PHP Manual
Production server management

Sending emails (mail() and SMTP functions) in PHP

26. 11. 2019

Obsah článku

In PHP, we basically have 2 ways to send mails:

  • The native mail() function, which has quite a few limitations,
  • or via an SMTP server.

The mail() function has to use the SMTP server, which is a very simple way of sending mail through the SMTP server.

The idea of using this is simple: you call the function:

mail('', 'Subject', 'Message text...');

And PHP will do the sending itself.

Internally, sending works by loading the configuration from php.ini and looking for the default SMTP server to deliver the mail through. So it requires the web server to be configured first.

The main pitfall of the mail() function is that the programmer has to figure out all the logic himself. This involves, for example, throwing away headers about encryption, linking certificates to encrypt messages, and so on.

In case of a send failure, the return value is false, which we have to catch and process ourselves. We can find out the specific error in a limited way by calling error_get_last(), so for example:

if (@mail($to, $subject, $message) === false) {
throw new \Exception(
'Can't send mail: '
. (@error_get_last()['message'] ?? '')

HINT: Note that we have not passed the address from which we want to send the mail and what encoding to use.

All of these settings need to be passed via headers.

If you still need to use the mail() function (for example, because of hosting), I recommend using the nette/mail package and the SendmailMailer service, which handles the sending of mail well.

SMTP server

SMTP stands for Simple Mail Transfer Protocol, which (as you will soon see) is very true.

SMTP, unlike mail(), is a more advanced protocol with advanced configuration options not only from the PHP side, but also directly on the mail server.

SMTP support on hosts is excellent in 2018.

SMTP basically works by PHP first establishing a connection to the SMTP server (it requires the php_openssl.dll extension in PHP, which you probably already have active), authenticating (verifying that the login credentials are correct) during the connection, and then we can communicate with the server in a similar way as with a database - i.e. send individual requests, but keep a single connection at all times. A big advantage of SMTP is the direct support for encryption (known as TLS).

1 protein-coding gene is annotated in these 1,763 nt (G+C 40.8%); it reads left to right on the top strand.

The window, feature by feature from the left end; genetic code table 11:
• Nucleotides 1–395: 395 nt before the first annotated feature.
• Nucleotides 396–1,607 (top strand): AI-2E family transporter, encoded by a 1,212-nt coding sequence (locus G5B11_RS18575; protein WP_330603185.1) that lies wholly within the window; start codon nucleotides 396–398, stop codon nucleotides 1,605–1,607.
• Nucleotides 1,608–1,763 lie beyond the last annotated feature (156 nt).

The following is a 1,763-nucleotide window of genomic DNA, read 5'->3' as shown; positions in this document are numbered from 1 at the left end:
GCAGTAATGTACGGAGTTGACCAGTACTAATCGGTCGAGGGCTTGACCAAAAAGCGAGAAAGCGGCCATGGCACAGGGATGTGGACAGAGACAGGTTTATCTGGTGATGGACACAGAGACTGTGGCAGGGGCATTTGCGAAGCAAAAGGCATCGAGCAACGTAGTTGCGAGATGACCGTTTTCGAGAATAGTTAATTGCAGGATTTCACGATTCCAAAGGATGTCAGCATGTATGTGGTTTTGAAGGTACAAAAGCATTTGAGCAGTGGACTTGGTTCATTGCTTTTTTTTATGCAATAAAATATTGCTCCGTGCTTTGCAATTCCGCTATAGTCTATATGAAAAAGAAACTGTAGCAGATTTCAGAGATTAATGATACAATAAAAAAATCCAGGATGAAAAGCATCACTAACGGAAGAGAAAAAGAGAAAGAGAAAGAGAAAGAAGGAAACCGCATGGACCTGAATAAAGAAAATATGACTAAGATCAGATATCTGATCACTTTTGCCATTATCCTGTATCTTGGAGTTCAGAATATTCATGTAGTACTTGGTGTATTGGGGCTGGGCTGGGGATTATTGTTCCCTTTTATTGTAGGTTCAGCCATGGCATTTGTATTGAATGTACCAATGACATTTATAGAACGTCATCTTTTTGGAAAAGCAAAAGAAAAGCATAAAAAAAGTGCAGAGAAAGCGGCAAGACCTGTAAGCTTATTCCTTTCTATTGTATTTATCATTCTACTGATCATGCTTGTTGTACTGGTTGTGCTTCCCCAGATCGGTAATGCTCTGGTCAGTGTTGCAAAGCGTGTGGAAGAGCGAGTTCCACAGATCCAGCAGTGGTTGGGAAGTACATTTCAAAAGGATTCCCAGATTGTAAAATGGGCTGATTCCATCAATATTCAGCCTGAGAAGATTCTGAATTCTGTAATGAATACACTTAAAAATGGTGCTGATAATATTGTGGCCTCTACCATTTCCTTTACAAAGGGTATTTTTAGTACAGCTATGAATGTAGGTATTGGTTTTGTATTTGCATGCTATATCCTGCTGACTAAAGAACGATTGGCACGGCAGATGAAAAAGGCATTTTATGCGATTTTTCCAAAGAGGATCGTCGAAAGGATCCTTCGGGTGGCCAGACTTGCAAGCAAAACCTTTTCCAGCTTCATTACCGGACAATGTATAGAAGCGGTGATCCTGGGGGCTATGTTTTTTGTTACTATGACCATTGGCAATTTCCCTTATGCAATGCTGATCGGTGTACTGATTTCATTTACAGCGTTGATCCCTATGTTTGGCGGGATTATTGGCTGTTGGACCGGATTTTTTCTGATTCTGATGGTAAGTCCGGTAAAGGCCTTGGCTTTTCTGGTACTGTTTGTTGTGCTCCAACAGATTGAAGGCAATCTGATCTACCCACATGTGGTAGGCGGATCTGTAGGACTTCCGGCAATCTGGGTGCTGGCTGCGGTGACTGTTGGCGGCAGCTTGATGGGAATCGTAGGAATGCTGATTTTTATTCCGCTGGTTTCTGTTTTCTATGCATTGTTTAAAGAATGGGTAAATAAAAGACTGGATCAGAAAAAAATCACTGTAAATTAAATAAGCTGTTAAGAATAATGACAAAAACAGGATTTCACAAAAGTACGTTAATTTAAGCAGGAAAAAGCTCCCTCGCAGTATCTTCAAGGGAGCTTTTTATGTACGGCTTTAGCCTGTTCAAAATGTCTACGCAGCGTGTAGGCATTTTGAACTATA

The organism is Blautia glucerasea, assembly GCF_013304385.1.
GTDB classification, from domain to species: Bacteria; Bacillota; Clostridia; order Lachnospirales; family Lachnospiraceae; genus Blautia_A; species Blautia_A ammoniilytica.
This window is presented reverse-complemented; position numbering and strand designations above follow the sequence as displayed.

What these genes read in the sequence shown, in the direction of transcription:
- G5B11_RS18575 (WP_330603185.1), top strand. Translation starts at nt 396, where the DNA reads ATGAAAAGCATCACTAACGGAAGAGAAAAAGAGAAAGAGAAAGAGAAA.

Sending emails from localhost - a simple solution

I often need to send emails from localhost when I am testing a newly written application.

For tip:

On a Mac, the situation is simple because the MAMP server somehow "magically" finds the currently logged in Apple Mail account and messages are always sent from the current account.

However, you can't always rely on this behaviour and it's a good idea to set up your own solution. If you have an internet connection and a Google account, it is very easy to use a Gmail account that you can connect to directly from PHP and send mail through it.

If you use the nette/mail package, the configuration is simple:

``neon mail: smtp: true host: username: password: ********* secure: ssl

> The password is not the login password for your account (that would be insecure and you couldn't use **two-factor authentication**, for example).
> You need to use what is called an "application password", which implementationally means that you <a href="">register your application</a> directly in your Google account, which is assigned some randomly generated password that you enter into PHP and can be sent through.
> Detailed instructions are <a href="">on Google's website</a>.

Configuring mail on Wedos

You can only send 500 emails per day through Wedos hosting, and I struggled with the SMTP connection for a while.

Through the `nette/mail` package it is done like this (a workable solution):

	smtp: true
	host: smtp-*******
	password: ******
	secure: tls
	port: 587

The host parameter is different for each hosting and can be found in the email Wedos sends when you register the hosting.

The username represents the mailbox from which the mails will be sent. The mailbox must exist. When sending mail in PHP, we also need to set the send to the same address (in Nette with the ->setFrom() method).

If we don't fill out the configuration accurately and correctly, various error messages will be thrown and the mails will not be able to be sent.

When the number of sent messages is exceeded, an exception will be thrown informing about exceeding the limit.

Jan Barášek   Více o autorovi

Autor článku pracuje jako seniorní vývojář a software architekt v Praze. Navrhuje a spravuje velké webové aplikace, které znáte a používáte. Od roku 2009 nabral bohaté zkušenosti, které tímto webem předává dál.

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